Friday, April 19, 2013

Avast, Ye Scurvy Dogs!

American Teeth has a great piece on [IP] piracy that would fit right in here at EE. The crux of the argument:
If euvoluntary exchange is always just, then for piracy to be wrong it has to break one of the rules above. However, for piracy to be stealing, it has to break the same rule that stealing breaks, in the same way. This is where the argument that piracy is stealing breaks down, because, as I will show, stealing is a coerced transaction and piracy is a transaction with an uncompensated externality. It's a rule five [coercion by human agency] violation versus a rule four [uncompensated externality] violation. [emphasis in original]
To me, there are two parts to discussions of IP. There's the practical, consequential bit, summarized nicely in the Tabarrok Curve, and  there's the deontological, perhaps metaphysical question of ownership. When I buy a recording, am I buying the excludable media on which the non-excludable composition is imprinted? Am I buying an aetheric arrangement of airborne distortions? Am I buying the pleasure the music brings?

The consequential arguments are easy to address. It's an empirical claim whether or not online piracy impinges on the Income Statements of record labels. I'm not so sure the other questions can be answered quite so simply. The discipline of economics has a lot to say about the nature of ownership. Here's what probably the greatest microeconomist of the 20th c. wrote about property rights:
A property right is the exclusive authority to determine how a resource is used, whether that resource is owned by government or by individuals. Society approves the uses selected by the holder of the property right with governmental administered force and with social ostracism. If the resource is owned by the government, the agent who determines its use has to operate under a set of rules determined, in the United States, by Congress or by executive agencies it has charged with that role.
Private property rights have two other attributes in addition to determining the use of a resource. One is the exclusive right to the services of the resource. Thus, for example, the owner of an apartment with complete property rights to the apartment has the right to determine whether to rent it out and, if so, which tenant to rent to; to live in it himself; or to use it in any other peaceful way. That is the right to determine the use. If the owner rents out the apartment, he also has the right to all the rental income from the property. That is the right to the services of the resources (the rent).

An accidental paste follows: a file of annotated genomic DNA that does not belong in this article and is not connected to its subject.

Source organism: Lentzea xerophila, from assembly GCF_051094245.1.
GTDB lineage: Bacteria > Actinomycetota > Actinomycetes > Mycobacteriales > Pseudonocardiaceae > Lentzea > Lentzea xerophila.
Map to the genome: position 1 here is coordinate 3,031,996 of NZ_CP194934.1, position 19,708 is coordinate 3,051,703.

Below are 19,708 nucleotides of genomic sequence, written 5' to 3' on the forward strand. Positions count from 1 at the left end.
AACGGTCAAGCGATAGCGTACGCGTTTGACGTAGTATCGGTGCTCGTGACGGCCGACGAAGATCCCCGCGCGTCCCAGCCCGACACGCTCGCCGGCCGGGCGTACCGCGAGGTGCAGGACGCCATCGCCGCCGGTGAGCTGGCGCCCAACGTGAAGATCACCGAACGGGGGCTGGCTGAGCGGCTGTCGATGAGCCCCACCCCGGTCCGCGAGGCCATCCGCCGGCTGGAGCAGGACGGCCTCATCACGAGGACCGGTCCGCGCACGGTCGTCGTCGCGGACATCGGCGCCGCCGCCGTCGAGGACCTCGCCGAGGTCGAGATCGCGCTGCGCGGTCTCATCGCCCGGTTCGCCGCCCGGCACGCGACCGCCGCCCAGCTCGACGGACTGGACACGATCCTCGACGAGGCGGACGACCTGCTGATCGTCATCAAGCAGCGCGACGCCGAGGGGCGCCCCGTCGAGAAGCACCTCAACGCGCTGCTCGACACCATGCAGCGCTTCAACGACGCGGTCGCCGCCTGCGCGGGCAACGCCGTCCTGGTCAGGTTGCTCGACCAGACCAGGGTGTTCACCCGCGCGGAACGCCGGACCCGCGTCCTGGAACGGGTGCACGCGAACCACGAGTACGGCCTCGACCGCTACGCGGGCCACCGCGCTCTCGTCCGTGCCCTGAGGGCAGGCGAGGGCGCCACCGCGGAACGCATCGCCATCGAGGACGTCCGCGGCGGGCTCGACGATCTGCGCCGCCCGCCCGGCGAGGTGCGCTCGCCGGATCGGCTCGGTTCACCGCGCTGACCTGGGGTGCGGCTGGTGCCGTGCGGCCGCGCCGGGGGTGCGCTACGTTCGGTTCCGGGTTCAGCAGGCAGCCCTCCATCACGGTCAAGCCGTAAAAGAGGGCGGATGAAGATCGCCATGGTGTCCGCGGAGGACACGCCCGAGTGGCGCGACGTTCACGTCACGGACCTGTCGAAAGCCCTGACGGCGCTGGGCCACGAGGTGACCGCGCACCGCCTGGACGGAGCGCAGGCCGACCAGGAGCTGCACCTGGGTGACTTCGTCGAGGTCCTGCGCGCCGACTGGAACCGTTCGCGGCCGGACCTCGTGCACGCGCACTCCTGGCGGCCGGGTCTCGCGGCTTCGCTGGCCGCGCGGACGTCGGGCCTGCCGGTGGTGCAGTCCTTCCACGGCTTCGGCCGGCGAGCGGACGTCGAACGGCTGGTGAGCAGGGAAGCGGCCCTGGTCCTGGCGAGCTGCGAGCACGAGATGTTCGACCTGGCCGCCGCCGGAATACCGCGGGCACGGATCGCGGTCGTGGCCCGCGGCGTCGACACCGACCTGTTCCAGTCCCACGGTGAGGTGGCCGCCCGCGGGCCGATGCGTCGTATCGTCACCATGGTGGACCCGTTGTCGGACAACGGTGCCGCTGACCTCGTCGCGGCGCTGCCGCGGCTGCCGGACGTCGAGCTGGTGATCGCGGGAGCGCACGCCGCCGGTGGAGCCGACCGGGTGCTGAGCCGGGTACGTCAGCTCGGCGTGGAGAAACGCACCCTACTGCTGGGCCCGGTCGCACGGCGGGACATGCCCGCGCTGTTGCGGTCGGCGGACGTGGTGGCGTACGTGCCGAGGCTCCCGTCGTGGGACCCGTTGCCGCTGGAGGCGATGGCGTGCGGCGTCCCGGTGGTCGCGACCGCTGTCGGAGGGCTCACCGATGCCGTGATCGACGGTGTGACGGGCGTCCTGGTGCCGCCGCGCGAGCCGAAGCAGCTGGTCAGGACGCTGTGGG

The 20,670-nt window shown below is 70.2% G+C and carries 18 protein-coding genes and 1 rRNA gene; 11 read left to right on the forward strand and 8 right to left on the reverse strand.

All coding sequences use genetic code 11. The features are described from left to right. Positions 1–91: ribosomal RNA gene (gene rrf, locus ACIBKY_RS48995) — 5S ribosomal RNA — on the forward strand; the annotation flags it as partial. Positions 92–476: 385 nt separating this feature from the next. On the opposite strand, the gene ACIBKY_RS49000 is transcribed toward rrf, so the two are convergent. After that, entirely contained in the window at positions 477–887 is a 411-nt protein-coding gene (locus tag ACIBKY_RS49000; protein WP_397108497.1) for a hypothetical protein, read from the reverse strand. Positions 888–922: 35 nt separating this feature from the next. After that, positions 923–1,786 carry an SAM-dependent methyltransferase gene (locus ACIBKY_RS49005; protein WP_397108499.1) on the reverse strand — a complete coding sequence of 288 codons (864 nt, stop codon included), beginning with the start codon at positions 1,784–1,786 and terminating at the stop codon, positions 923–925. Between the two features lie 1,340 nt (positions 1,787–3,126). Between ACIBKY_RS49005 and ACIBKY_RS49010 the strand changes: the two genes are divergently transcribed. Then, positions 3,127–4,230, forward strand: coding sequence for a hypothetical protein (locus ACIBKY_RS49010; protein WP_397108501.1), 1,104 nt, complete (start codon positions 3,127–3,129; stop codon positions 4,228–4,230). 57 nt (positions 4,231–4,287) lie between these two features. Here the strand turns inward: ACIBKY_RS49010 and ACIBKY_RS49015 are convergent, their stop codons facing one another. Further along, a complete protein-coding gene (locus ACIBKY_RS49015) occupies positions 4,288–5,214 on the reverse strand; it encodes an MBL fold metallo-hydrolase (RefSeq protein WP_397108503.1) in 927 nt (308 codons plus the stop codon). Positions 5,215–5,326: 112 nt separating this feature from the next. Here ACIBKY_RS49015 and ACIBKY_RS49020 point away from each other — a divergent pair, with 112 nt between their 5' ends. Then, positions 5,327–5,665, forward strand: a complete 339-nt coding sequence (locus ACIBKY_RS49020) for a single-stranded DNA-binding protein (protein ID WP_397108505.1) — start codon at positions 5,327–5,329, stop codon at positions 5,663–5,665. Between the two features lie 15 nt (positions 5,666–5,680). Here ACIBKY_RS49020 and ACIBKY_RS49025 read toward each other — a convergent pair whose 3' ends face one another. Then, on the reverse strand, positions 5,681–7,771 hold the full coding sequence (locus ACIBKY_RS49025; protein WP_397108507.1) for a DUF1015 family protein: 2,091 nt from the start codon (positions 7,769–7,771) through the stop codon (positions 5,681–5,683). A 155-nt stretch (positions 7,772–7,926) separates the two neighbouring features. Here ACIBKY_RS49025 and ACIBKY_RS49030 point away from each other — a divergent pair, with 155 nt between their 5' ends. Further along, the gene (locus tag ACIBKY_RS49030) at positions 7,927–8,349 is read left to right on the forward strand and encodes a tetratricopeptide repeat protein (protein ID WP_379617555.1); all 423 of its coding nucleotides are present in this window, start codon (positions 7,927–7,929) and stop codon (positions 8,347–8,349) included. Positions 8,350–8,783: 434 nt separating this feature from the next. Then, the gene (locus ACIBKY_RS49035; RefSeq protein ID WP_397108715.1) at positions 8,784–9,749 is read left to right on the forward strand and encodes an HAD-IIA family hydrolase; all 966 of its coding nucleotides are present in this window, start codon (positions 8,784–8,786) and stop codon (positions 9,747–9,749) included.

Finally, a private property right includes the right to delegate, rent, or sell any portion of the rights by exchange or gift at whatever price the owner determines (provided someone is willing to pay that price). If I am not allowed to buy some rights from you and you therefore are not allowed to sell rights to me, private property rights are reduced. Thus, the three basic elements of private property are (1) exclusivity of rights to choose the use of a resource, (2) exclusivity of rights to the services of a resource, and (3) rights to exchange the resource at mutually agreeable terms.
-Armen Alchian in The Concise Encyclopedia of Economics

This idea of alienability, that one of the most important, perhaps the most important stick in the bundle of rights, is absent (or at least muted) whenever whizzing electrons are involved is an interesting puzzle for folks like me who are interested in the intersection between philosophy, economics, and policy. The very notion of what conventional ownership is is at stake in this debate. It's tough to claim euvoluntarity when one of the core assumptions is at the crux of the squabble.

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Do you have suggestions on where we could find more examples of this phenomenon?